From this site in 1902, Marconi sent the first message across the Atlantic using electro-magnetic waves instead of wires.

 

From this site in 1902, Marconi sent the first message across the Atlantic using electro-magnetic waves instead of wires.
© Parks Canada / Morrison Powell, 2002

 

Although the Anglo-American Telegraph Company forced Marconi to end his experiments in Newfoundland because it claimed he had violated its communications monopoly, within days he was in Ottawa dining with Prime Minister Sir Wilfred Laurier and the Hon. William S. Fielding, minister of finance and the most powerful Nova Scotian politician in Ottawa. In two more days, he came away with promises of $80,000. to finance a station to be located in Cape Breton, most likely on a windy plateau thrusting out into the North Atlantic from the edge of the booming mining town of Glace Bay.

Why there?

Unlike his scientific contemporaries, Marconi did not labour in dusty obscurity and his Newfoundland experiences had been followed by a fascinated public, including leading citizens of Cape Breton. Seizing the opportunity when he landed at North Sydney on 26 December 1901, fresh from his triumph in Newfoundland, they gave him a whirlwind tour of possible station sites near Sydney. Marconi liked Table Head and on a later visit in March announced his choice of the site. The owner, the Dominion Coal Company, turned it over to him and with his financing established with support from the Canadian government, the thing was done.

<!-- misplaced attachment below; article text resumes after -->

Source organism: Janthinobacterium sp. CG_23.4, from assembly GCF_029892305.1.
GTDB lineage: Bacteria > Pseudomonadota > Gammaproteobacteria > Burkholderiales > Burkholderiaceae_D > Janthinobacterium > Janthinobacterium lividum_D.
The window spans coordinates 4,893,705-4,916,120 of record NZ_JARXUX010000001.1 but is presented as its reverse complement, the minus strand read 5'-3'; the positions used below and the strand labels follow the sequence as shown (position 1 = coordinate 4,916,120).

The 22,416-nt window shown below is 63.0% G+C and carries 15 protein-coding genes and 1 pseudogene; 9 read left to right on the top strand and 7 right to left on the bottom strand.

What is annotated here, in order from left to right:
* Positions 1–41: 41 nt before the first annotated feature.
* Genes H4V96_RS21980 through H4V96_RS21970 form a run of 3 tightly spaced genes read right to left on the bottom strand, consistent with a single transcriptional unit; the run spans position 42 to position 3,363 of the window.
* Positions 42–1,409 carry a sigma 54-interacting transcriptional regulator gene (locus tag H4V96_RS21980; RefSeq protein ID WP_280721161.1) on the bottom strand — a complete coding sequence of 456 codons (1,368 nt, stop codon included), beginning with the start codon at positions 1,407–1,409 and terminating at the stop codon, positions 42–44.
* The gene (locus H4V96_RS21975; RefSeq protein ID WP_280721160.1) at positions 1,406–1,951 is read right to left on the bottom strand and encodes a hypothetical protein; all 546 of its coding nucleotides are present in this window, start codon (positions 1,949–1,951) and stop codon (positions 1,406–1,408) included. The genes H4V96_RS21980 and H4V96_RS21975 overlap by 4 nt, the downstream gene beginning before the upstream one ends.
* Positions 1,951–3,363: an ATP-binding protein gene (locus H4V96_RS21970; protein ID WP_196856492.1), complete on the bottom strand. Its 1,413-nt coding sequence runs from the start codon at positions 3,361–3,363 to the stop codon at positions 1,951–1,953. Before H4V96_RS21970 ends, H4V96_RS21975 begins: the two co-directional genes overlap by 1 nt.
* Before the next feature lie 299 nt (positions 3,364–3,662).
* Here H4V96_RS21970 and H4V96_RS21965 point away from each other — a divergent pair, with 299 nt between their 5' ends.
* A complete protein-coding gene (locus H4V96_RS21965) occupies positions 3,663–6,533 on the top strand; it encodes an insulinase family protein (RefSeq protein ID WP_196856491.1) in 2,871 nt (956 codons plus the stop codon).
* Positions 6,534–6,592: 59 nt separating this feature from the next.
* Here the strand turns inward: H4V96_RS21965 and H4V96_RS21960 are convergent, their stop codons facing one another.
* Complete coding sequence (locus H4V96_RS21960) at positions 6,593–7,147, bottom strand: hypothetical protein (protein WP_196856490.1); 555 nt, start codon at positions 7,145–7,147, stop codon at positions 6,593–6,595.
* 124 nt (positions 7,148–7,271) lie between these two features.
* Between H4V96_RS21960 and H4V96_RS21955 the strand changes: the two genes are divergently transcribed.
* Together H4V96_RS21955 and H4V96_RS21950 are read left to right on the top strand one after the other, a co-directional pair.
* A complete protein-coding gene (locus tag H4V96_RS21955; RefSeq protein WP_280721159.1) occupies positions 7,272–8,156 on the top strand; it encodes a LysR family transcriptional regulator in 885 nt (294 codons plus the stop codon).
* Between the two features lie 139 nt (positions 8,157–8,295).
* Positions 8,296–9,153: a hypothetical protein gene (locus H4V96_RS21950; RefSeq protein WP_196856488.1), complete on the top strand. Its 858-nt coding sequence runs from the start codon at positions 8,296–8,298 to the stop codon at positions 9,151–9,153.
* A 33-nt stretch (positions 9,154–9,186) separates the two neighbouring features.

By the time Marconi arrived with the Carlo Alberto in 1902, the Table Head site was occupied by four spectacular wooden aerial towers, each over 200 feet in height, as well as the buildings containing the electrical equipment. After much experimentation, on 14 December, the station in Cornwall reported readable Morse code signals over a two hour period. The next night, the Canadian correspondent for the London Times, George Parkin sent a dispatch to England. This was followed by official messages to King Edward VII of Britain and King Victor Emmanuel III of Italy. Transatlantic wireless telegraphy had begun.

For more see... http://www.pc.gc.ca/lhn-nhs/ns/marconi/natcul/index_E.asp  

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Route 19/Ceilidh Trail
Glenville, Cape Breton
Nova Scotia, Canada
1-800-839-0491

 

Glen Breton Rare Canadian Single Malt Whisky
is the only single malt whisky produced in Canada. It is produced by the traditional copper pot stills method using only three ingredients: Barley, Yeast and Water. 

It can not be called 'Scotch' unless it is produced in Scotland, hence, Canadian Single Malt Whisky.

Colour: Golden Amber

Nose: Butterscotch, heather, honey and ground ginger

Taste: Creamy with a good flow of toasty wood, almond and caramel

Finish: Rounded, lingering, faintly sweet, merest whisper of peat
Glen Breton Rare Canadian Single Malt Whisky - Glenora Distillery (Canada). An aromatic whisky presenting a pleasing golden-yellow colour highlighted with hints of amber and orange. The nose is medium-bodied, but pleasantly fiery, offering a tight combination of butterscotch, heather, honey and ground ginger with elongated, wood-infused undertones.